I'd like to see the link to Portnow's plan that was mentioned in the episode. I'm sure there's more to it than just what was mentioned in the episode.
However, based on what was mentioned in the episode, it seems that the most advantageous thing for an indie dev to do in such a system would be "just enough to pass muster", and that would be a measure to ensure that they're not giving away anything too good. The problem I can see - at least on a superficial level - is that in order to avoid getting screwed, the indies in such a deal would have "vaults".
I know this is a relatively old topic (really old), but the subject is still a matter of actuality.
There is a way to not only self-fund a project, but also keeping its IPs and it got nothing to do with a social based system like Kickstarter. I won't hide it. I'm personally involved in the build-up of this way for the last year so I might be a bit biased.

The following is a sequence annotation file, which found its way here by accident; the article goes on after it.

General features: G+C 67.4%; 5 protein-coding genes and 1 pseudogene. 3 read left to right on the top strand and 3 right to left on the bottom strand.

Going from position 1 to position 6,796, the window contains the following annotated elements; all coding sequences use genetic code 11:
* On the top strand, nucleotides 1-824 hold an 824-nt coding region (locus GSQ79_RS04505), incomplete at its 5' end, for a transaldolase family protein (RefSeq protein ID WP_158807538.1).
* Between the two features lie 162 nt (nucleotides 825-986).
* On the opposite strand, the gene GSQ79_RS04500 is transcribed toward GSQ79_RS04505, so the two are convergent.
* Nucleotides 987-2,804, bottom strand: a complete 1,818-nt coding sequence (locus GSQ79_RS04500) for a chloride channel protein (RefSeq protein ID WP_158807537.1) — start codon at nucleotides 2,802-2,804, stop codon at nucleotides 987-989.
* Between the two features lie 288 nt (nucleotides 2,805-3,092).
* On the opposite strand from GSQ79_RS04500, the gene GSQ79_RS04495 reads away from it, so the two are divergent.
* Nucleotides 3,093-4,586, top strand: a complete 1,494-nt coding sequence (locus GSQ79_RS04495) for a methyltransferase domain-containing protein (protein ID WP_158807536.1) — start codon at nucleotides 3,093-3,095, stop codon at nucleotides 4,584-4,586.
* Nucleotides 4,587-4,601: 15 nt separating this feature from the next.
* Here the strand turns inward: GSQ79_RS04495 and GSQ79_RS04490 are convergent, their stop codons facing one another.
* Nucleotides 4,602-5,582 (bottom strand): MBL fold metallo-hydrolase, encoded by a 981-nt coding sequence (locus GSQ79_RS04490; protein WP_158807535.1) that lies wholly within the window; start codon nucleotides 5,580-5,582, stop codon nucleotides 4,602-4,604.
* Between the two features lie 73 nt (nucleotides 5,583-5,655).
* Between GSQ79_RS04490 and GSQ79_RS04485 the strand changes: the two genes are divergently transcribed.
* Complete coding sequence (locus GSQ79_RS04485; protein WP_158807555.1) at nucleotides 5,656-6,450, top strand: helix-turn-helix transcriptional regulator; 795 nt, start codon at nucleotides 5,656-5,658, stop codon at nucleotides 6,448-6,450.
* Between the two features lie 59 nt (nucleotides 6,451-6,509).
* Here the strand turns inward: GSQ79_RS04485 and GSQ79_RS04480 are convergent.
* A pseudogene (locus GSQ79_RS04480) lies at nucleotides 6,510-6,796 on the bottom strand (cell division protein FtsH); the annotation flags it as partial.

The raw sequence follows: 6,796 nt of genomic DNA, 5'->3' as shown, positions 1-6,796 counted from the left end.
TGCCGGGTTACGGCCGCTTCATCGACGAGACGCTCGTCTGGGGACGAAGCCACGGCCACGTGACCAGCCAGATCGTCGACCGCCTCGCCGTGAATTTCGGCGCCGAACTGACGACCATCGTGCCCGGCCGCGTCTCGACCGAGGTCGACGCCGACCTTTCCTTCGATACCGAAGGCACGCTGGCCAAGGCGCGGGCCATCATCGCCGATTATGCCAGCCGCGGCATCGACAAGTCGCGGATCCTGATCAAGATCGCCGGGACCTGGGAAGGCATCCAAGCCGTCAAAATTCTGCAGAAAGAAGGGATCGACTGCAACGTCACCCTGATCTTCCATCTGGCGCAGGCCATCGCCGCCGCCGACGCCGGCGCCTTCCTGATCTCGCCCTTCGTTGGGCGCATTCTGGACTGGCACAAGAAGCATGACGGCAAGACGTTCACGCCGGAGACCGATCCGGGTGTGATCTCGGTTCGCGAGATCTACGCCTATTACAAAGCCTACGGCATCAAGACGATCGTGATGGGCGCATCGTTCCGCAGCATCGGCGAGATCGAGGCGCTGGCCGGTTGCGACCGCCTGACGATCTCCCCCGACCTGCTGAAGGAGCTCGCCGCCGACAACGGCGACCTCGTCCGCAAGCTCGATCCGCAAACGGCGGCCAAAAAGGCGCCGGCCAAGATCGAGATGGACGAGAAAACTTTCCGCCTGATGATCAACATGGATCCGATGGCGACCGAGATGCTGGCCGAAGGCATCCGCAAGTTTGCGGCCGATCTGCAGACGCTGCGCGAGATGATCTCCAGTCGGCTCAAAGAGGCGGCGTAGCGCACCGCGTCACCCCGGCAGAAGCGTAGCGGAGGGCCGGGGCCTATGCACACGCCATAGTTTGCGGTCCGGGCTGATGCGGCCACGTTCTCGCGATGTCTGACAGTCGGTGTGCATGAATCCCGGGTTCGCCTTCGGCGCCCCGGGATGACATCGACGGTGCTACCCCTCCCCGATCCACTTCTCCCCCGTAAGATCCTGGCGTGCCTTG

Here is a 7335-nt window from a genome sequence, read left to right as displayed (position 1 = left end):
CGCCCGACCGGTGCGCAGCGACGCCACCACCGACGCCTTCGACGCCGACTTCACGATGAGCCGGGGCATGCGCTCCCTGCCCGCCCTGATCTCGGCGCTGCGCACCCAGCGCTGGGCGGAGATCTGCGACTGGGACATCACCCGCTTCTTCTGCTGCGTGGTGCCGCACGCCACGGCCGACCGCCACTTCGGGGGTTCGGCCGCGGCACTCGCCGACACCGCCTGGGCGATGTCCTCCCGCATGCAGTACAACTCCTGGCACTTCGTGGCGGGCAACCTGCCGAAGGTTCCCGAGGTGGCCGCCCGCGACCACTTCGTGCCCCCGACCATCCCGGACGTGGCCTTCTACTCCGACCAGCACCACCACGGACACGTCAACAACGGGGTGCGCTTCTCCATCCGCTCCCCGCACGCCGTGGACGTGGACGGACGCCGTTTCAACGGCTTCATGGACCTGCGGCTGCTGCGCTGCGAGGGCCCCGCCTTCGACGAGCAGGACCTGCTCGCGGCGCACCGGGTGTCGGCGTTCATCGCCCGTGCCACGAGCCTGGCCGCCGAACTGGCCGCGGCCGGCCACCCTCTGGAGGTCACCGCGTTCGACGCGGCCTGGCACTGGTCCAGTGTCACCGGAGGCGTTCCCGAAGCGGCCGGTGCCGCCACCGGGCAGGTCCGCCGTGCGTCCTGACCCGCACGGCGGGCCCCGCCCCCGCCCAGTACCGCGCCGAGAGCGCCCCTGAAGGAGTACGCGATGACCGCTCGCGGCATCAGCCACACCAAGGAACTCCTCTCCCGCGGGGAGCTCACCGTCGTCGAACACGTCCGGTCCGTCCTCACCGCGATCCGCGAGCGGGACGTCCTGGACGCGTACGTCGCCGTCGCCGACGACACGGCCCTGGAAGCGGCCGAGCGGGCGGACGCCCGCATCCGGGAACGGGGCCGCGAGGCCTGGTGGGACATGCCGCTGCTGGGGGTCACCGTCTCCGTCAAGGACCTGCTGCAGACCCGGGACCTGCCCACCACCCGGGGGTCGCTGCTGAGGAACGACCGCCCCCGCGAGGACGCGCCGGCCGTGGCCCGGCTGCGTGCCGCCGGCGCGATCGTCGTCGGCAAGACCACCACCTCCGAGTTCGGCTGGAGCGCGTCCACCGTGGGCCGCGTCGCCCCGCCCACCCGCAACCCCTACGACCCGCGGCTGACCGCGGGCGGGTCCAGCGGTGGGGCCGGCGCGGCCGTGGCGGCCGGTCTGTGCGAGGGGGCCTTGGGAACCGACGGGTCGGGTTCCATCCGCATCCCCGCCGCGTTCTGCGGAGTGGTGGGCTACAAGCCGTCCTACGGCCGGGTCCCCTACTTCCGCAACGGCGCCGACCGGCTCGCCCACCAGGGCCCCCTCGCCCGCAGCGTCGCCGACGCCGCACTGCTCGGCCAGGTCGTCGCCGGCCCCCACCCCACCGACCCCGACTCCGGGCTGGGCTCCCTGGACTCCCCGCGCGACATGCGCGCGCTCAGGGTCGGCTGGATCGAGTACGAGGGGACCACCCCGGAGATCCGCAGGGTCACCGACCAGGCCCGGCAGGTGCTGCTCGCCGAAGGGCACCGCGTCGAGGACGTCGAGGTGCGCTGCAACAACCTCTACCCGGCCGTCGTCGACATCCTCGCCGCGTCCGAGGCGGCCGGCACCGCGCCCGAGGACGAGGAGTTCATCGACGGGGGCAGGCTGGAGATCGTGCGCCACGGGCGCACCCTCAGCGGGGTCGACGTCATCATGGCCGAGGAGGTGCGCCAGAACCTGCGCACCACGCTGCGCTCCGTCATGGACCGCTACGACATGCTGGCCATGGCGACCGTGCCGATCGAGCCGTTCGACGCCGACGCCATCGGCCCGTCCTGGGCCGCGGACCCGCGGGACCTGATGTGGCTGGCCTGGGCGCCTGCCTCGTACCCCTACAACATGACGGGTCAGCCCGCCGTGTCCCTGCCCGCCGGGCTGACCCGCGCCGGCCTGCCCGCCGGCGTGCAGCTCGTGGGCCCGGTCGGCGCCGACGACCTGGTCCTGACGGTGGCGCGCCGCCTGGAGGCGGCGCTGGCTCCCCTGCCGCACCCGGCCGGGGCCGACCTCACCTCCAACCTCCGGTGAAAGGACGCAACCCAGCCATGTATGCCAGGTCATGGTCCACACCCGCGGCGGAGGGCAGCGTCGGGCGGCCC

Now, imagine that as a dev, in a game, you sell 100 billboard around your whole game project. With those billboards, you can guaranty an average of certain visibility that exceed the road billboard (which is estimated at 4.5 sec or less) with not as much distraction as in real life, for the life duration of the game which might appear to thousands of players around the world, with no regional laws regarding the sized/lights and all that for around 2000$ per billboard. Those billboards does actually nothing to the game itself and only act as freaking props!
And yet, you can fund your project for around 200K$ with those props ALONE.
While I could well see this for some types of games where modern(ish) and sci-fi environments are the norm, I question how willing most businesses would be to have their advertising/product placement look the part for say a Fallout type post-apocalyptic setting, any fantasy setting, or a steampunk setting.